The Organised Crime and Corruption Reporting Project reported last night that Jho Taek Low, charged in Malaysia for embezzling billions of dollars in the worst corruption scandal of that country’s history, acquired a Cyprus passport with the help of Henley & Partners.
Henley & Partners is one of the intermediaries that helped foreign clients acquire Cypriot passports until that country scrapped the scheme after Al Jazeera showed hidden footage of Cyprus’s Parliamentary Speaker promising to arrange a European passport, possibly Maltese, for a fictitious Chinese criminal.
Henley & Partners has also been Malta’s exclusive passport-hawker since the start of the scheme in 2013.
Since the 1MDB scandal in Malaysia broke that saw the former prime minister of that country put on trial, Henley & Partners vehemently denied helping Jho Low acquire a European passport.
But doubts persisted after Cyprus newspaper Politis published a Henley & Partners invoice asking Jho Low to pay it €650,000 in its Bank of Valletta account in Malta. The fee was a commission charged by Henley & Partners for helping Jho Low purchase seaside property in Cyprus. As it does in Malta, Henley & Partners provides its passport buying customers with real estate services.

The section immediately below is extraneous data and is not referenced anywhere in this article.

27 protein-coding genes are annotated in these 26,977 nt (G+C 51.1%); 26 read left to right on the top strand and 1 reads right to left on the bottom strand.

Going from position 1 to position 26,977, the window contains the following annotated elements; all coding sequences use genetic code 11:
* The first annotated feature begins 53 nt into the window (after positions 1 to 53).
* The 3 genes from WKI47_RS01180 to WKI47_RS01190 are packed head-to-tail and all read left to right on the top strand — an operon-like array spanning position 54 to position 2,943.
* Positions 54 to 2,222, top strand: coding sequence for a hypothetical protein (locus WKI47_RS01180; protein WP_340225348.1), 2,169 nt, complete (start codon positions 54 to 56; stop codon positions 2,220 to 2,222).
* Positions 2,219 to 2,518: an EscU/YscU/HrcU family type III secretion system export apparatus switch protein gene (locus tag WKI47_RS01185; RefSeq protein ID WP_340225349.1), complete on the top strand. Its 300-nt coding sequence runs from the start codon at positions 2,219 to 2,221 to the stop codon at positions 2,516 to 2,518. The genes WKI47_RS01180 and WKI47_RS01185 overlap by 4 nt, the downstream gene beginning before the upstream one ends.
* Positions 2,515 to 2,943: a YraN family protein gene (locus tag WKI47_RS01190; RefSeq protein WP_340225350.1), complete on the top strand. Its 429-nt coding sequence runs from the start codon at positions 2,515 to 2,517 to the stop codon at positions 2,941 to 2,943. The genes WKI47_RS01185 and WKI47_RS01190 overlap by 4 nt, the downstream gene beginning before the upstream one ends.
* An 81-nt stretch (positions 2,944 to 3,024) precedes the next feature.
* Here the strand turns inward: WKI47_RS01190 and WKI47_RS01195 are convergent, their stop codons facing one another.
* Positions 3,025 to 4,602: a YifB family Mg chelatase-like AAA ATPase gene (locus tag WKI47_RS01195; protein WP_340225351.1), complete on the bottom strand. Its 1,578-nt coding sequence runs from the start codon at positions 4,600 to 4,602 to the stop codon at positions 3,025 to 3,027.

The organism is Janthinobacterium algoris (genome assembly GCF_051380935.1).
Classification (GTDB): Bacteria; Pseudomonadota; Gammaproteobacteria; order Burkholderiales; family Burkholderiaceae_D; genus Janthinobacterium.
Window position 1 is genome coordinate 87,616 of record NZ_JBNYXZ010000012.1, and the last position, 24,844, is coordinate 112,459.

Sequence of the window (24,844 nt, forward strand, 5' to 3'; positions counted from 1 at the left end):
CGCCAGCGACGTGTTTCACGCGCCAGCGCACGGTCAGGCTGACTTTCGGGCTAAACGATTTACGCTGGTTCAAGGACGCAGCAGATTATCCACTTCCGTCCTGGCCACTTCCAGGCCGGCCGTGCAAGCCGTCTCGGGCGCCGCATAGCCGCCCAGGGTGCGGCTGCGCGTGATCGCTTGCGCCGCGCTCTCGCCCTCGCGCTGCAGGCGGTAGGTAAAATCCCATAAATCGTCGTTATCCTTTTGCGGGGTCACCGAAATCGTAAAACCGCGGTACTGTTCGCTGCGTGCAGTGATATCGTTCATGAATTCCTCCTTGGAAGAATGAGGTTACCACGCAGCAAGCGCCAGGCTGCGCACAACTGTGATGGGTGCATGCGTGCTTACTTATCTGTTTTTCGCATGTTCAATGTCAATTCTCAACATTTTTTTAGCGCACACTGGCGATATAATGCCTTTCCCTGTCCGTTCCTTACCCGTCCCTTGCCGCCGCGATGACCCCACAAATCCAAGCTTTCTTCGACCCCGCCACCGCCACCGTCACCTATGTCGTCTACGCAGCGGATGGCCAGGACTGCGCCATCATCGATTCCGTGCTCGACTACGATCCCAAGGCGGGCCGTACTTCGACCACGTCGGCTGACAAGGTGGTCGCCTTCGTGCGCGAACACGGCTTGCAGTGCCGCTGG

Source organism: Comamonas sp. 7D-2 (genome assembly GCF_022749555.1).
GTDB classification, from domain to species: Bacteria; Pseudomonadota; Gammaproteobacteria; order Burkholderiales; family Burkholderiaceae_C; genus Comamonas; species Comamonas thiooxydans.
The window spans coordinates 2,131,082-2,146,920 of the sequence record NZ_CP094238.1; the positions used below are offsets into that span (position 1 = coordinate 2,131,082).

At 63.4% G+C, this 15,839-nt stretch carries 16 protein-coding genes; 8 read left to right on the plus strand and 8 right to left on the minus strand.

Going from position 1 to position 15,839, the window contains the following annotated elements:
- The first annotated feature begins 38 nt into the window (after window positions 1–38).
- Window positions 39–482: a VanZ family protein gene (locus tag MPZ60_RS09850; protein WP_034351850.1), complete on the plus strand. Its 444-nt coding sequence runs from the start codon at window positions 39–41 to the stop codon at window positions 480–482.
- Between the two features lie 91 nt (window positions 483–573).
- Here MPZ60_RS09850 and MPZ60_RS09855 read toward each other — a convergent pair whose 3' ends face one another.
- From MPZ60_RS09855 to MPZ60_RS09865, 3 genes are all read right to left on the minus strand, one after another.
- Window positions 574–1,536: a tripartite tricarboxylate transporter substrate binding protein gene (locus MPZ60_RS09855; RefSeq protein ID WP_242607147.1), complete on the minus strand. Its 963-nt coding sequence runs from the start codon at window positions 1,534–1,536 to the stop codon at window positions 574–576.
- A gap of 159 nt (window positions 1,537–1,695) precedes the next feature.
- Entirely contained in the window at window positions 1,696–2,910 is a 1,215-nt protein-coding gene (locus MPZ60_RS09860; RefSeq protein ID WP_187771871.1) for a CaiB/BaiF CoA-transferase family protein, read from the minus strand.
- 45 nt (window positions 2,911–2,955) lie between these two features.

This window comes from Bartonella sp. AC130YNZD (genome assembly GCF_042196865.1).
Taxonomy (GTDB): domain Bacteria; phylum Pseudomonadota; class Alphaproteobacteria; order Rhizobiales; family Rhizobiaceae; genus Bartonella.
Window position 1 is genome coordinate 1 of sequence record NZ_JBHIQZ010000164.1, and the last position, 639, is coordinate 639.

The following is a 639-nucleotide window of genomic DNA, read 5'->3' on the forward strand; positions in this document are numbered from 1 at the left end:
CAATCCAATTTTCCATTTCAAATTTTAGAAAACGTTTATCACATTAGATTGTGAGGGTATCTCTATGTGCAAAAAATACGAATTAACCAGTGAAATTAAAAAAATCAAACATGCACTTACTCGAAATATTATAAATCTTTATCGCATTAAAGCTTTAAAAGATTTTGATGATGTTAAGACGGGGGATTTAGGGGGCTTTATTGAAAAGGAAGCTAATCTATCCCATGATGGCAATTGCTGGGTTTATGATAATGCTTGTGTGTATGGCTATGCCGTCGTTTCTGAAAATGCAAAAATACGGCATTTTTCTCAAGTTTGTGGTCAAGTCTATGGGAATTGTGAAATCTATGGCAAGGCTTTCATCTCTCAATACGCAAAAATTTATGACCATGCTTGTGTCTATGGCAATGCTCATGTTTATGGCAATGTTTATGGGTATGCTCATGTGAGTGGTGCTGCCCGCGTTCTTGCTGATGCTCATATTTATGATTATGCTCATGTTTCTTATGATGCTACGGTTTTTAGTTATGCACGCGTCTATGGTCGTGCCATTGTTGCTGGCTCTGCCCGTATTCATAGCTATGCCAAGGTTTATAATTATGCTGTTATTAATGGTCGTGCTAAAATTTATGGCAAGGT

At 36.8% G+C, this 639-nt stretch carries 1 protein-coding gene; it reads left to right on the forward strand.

Doubts about Henley & Partners persistent denials it had anything to do with Jho Low’s acquisition of a European passport have been around for longer. In 2017 the Wall Street Journal revealed it had seen emails Jho Low exchanged with Yousef Al Otaiba, the UAE Ambassador to the USA and his business partner, Jordanian national Shaher Awartani. The emails concerned transactions believed to be connected to the US$4.5 billion Jho Low is believed to have embezzled from Malaysia’s public funds.
When Jho Low failed Henley & Partners’ due diligence tests they “referred him” to FidesCorp, a Cypriot accountancy firm that helped customers acquire a passport. The OCCRP reports that Henley & Partners and FidesCorp “have worked closely together for years”.
“In this way, Henley appears to have used FidesCorp as a shield to avoid scrutiny over its relations with Low, even as it earned hundreds of thousands of euros on commissions related to his purchase of a Cypriot passport.” The commissions were deposited in Henley’s bank account in Malta.
The OCCRP report quotes former FBI special agent Debra LaPrevotte who worked on the case say that “in any major scandal there’s always a multitude of enablers that allow the movement of the money, and in doing so they allow the fraud to continue”.